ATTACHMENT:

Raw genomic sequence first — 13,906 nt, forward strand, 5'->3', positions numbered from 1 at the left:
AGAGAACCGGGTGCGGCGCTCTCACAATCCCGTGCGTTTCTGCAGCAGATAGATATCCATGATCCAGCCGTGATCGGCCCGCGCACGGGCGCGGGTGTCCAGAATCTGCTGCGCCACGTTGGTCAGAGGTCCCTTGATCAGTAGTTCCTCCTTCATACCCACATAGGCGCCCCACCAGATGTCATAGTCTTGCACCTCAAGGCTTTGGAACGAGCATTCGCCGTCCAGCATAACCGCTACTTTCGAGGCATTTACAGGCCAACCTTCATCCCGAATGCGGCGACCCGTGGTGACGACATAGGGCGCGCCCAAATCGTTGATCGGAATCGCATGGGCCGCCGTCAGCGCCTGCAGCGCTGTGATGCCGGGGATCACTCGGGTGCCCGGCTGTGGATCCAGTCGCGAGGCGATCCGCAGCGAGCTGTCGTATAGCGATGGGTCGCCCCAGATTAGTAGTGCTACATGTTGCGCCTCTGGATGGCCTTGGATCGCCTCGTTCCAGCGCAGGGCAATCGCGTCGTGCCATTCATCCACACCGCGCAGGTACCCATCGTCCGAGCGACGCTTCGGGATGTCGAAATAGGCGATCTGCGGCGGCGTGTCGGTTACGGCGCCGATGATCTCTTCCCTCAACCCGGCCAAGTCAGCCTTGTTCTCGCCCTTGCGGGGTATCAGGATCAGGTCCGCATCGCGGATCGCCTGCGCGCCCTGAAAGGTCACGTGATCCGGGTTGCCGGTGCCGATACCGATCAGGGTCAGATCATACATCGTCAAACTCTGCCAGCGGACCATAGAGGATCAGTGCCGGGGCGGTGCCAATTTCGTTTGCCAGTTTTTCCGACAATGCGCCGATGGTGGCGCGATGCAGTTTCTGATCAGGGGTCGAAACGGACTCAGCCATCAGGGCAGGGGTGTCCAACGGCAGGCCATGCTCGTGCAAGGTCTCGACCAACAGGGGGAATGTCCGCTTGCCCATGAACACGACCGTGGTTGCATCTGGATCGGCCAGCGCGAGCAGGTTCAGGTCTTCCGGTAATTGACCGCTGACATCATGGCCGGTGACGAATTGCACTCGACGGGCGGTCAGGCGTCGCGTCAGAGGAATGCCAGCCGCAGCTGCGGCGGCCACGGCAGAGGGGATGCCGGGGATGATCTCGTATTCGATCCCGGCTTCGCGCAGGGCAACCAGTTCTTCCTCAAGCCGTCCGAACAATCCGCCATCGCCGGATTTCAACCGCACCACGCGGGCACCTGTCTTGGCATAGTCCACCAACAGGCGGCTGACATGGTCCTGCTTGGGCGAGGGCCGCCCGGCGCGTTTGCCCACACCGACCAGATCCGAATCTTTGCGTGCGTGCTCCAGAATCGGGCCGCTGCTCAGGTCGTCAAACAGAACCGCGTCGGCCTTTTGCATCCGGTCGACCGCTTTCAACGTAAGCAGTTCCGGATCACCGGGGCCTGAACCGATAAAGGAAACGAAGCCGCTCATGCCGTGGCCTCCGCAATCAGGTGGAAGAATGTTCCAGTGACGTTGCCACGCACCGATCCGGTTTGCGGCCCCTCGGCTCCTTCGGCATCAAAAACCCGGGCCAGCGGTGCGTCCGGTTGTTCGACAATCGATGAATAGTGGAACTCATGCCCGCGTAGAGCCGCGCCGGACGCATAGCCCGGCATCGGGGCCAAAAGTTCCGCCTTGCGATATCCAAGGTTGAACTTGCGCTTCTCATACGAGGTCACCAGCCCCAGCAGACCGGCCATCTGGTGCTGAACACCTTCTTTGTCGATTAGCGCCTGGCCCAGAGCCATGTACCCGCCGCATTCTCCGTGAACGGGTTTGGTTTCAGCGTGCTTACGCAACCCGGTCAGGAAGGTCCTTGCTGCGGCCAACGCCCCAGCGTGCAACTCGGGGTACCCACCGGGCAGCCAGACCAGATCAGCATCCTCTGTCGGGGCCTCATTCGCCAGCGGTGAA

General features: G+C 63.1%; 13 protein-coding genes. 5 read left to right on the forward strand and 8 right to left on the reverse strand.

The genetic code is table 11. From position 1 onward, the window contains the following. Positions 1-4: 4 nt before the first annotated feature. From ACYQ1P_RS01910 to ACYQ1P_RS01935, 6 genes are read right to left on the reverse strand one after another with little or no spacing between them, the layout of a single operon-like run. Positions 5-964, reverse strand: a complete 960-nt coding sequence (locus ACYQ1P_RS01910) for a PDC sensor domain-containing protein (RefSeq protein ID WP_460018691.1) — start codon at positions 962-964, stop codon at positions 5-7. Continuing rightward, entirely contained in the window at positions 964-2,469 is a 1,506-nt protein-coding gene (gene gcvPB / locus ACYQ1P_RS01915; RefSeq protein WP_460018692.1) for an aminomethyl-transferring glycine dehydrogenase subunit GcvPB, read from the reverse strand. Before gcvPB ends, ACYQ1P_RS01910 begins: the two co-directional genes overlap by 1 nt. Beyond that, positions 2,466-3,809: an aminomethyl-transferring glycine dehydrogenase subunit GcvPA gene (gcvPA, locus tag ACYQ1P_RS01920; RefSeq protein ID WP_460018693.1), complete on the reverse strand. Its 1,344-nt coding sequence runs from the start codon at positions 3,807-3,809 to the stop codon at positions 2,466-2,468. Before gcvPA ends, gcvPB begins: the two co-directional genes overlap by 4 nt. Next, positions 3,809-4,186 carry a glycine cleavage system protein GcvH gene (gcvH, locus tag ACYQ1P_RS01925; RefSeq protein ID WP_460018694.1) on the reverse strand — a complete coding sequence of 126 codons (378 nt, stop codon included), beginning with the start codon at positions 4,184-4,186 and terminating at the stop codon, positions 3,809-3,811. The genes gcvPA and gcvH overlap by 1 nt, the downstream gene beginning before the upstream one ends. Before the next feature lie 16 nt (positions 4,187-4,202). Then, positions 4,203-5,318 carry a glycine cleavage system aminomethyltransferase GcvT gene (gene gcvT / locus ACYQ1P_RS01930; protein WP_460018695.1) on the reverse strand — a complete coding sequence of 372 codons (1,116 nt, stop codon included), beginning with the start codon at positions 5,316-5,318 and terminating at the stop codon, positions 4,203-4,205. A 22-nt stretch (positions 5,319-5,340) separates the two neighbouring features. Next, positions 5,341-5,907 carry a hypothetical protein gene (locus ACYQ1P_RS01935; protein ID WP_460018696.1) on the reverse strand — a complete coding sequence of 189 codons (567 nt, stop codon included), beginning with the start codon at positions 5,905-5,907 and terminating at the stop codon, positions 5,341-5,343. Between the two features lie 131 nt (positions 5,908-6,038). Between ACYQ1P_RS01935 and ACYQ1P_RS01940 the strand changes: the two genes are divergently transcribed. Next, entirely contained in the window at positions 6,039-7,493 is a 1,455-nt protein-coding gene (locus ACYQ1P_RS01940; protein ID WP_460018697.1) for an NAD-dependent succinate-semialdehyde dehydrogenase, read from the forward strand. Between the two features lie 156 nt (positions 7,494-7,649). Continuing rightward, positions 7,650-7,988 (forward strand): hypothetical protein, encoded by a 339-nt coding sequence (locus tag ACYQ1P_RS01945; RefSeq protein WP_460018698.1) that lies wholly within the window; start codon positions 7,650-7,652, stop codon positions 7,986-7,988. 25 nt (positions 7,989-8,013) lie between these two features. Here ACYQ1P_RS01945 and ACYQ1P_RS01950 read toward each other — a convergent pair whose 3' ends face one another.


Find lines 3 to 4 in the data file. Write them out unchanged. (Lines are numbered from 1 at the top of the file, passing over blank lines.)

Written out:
General features: G+C 63.1%; 13 protein-coding genes. 5 read left to right on the forward strand and 8 right to left on the reverse strand.

The genetic code is table 11. From position 1 onward, the window contains the following. Positions 1-4: 4 nt before the first annotated feature. From ACYQ1P_RS01910 to ACYQ1P_RS01935, 6 genes are read right to left on the reverse strand one after another with little or no spacing between them, the layout of a single operon-like run. Positions 5-964, reverse strand: a complete 960-nt coding sequence (locus ACYQ1P_RS01910) for a PDC sensor domain-containing protein (RefSeq protein ID WP_460018691.1) — start codon at positions 962-964, stop codon at positions 5-7. Continuing rightward, entirely contained in the window at positions 964-2,469 is a 1,506-nt protein-coding gene (gene gcvPB / locus ACYQ1P_RS01915; RefSeq protein WP_460018692.1) for an aminomethyl-transferring glycine dehydrogenase subunit GcvPB, read from the reverse strand. Before gcvPB ends, ACYQ1P_RS01910 begins: the two co-directional genes overlap by 1 nt. Beyond that, positions 2,466-3,809: an aminomethyl-transferring glycine dehydrogenase subunit GcvPA gene (gcvPA, locus tag ACYQ1P_RS01920; RefSeq protein ID WP_460018693.1), complete on the reverse strand. Its 1,344-nt coding sequence runs from the start codon at positions 3,807-3,809 to the stop codon at positions 2,466-2,468. Before gcvPA ends, gcvPB begins: the two co-directional genes overlap by 4 nt. Next, positions 3,809-4,186 carry a glycine cleavage system protein GcvH gene (gcvH, locus tag ACYQ1P_RS01925; RefSeq protein ID WP_460018694.1) on the reverse strand — a complete coding sequence of 126 codons (378 nt, stop codon included), beginning with the start codon at positions 4,184-4,186 and terminating at the stop codon, positions 3,809-3,811. The genes gcvPA and gcvH overlap by 1 nt, the downstream gene beginning before the upstream one ends. Before the next feature lie 16 nt (positions 4,187-4,202). Then, positions 4,203-5,318 carry a glycine cleavage system aminomethyltransferase GcvT gene (gene gcvT / locus ACYQ1P_RS01930; protein WP_460018695.1) on the reverse strand — a complete coding sequence of 372 codons (1,116 nt, stop codon included), beginning with the start codon at positions 5,316-5,318 and terminating at the stop codon, positions 4,203-4,205. A 22-nt stretch (positions 5,319-5,340) separates the two neighbouring features. Next, positions 5,341-5,907 carry a hypothetical protein gene (locus ACYQ1P_RS01935; protein ID WP_460018696.1) on the reverse strand — a complete coding sequence of 189 codons (567 nt, stop codon included), beginning with the start codon at positions 5,905-5,907 and terminating at the stop codon, positions 5,341-5,343. Between the two features lie 131 nt (positions 5,908-6,038). Between ACYQ1P_RS01935 and ACYQ1P_RS01940 the strand changes: the two genes are divergently transcribed. Next, entirely contained in the window at positions 6,039-7,493 is a 1,455-nt protein-coding gene (locus ACYQ1P_RS01940; protein ID WP_460018697.1) for an NAD-dependent succinate-semialdehyde dehydrogenase, read from the forward strand. Between the two features lie 156 nt (positions 7,494-7,649). Continuing rightward, positions 7,650-7,988 (forward strand): hypothetical protein, encoded by a 339-nt coding sequence (locus tag ACYQ1P_RS01945; RefSeq protein WP_460018698.1) that lies wholly within the window; start codon positions 7,650-7,652, stop codon positions 7,986-7,988. 25 nt (positions 7,989-8,013) lie between these two features. Here ACYQ1P_RS01945 and ACYQ1P_RS01950 read toward each other — a convergent pair whose 3' ends face one another.